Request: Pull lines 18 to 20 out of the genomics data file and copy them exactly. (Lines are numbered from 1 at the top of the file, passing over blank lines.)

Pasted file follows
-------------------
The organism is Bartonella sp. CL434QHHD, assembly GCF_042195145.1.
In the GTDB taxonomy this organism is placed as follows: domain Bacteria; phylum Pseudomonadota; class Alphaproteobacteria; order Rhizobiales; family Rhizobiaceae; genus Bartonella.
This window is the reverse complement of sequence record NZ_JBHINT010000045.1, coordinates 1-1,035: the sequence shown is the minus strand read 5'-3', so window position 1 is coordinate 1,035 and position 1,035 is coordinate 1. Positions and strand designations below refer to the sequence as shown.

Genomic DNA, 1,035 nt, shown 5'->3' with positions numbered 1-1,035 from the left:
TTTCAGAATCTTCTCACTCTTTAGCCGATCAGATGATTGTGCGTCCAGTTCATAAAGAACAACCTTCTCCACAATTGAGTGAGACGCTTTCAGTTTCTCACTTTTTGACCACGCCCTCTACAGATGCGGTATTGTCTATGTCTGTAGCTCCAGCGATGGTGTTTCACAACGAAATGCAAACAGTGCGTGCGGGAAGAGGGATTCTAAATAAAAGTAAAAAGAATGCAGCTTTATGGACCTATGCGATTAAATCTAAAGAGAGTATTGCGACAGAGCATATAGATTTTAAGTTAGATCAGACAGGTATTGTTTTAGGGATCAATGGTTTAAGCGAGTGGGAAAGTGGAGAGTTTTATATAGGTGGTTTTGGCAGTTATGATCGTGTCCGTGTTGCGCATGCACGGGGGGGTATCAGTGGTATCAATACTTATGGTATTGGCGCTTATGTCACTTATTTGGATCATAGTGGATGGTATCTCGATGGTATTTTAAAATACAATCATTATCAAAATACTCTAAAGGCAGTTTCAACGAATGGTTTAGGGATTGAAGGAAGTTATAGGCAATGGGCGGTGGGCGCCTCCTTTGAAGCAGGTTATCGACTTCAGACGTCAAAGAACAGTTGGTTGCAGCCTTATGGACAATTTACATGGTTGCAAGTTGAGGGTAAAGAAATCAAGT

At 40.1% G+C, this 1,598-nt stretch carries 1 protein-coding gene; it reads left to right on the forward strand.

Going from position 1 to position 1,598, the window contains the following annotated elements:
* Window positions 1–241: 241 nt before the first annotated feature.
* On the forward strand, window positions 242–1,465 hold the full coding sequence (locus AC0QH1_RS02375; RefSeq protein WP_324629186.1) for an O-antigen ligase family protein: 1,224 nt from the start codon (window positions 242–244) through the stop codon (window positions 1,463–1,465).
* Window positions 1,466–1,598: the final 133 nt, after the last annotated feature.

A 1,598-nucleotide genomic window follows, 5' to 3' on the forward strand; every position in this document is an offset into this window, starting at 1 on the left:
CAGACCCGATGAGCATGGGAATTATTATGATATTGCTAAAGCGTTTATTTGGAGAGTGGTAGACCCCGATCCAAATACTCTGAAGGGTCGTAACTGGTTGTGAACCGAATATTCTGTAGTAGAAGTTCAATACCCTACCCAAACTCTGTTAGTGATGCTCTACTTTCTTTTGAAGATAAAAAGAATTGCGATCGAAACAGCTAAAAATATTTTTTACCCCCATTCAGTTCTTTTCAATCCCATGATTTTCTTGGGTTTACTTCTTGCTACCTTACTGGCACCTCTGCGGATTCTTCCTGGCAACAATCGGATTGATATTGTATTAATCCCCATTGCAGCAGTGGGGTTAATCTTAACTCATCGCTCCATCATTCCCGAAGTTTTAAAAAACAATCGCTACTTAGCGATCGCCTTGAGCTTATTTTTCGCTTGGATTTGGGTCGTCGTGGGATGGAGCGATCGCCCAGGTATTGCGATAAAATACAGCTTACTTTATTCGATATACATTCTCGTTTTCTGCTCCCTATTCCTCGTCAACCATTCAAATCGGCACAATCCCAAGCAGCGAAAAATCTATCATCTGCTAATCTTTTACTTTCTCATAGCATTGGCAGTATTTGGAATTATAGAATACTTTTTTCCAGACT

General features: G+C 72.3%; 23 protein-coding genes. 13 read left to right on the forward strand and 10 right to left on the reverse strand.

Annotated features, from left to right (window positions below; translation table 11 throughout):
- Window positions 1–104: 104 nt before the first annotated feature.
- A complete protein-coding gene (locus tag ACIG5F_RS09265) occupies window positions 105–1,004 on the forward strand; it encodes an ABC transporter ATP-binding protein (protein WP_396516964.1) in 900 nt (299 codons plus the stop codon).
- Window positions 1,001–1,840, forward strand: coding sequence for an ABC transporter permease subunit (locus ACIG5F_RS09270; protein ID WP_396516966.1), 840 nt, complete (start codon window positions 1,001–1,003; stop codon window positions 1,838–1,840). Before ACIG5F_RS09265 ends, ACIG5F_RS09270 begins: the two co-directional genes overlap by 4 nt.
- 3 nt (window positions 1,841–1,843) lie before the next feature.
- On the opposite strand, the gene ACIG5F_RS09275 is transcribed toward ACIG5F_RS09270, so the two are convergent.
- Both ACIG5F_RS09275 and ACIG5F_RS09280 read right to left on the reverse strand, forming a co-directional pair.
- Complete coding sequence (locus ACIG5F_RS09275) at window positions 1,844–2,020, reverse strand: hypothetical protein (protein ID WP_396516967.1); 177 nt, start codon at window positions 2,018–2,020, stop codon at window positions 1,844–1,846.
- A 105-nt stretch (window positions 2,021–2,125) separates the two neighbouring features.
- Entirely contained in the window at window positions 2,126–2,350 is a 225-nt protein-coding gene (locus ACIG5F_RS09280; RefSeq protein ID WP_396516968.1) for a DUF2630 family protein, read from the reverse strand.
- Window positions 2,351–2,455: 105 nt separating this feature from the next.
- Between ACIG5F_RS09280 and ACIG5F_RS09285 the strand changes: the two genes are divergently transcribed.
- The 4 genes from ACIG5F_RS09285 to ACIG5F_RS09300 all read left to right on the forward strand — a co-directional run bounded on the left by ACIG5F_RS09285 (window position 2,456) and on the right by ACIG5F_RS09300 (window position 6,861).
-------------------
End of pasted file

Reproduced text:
- 3 nt (window positions 1,841–1,843) lie before the next feature.
- On the opposite strand, the gene ACIG5F_RS09275 is transcribed toward ACIG5F_RS09270, so the two are convergent.
- Both ACIG5F_RS09275 and ACIG5F_RS09280 read right to left on the reverse strand, forming a co-directional pair.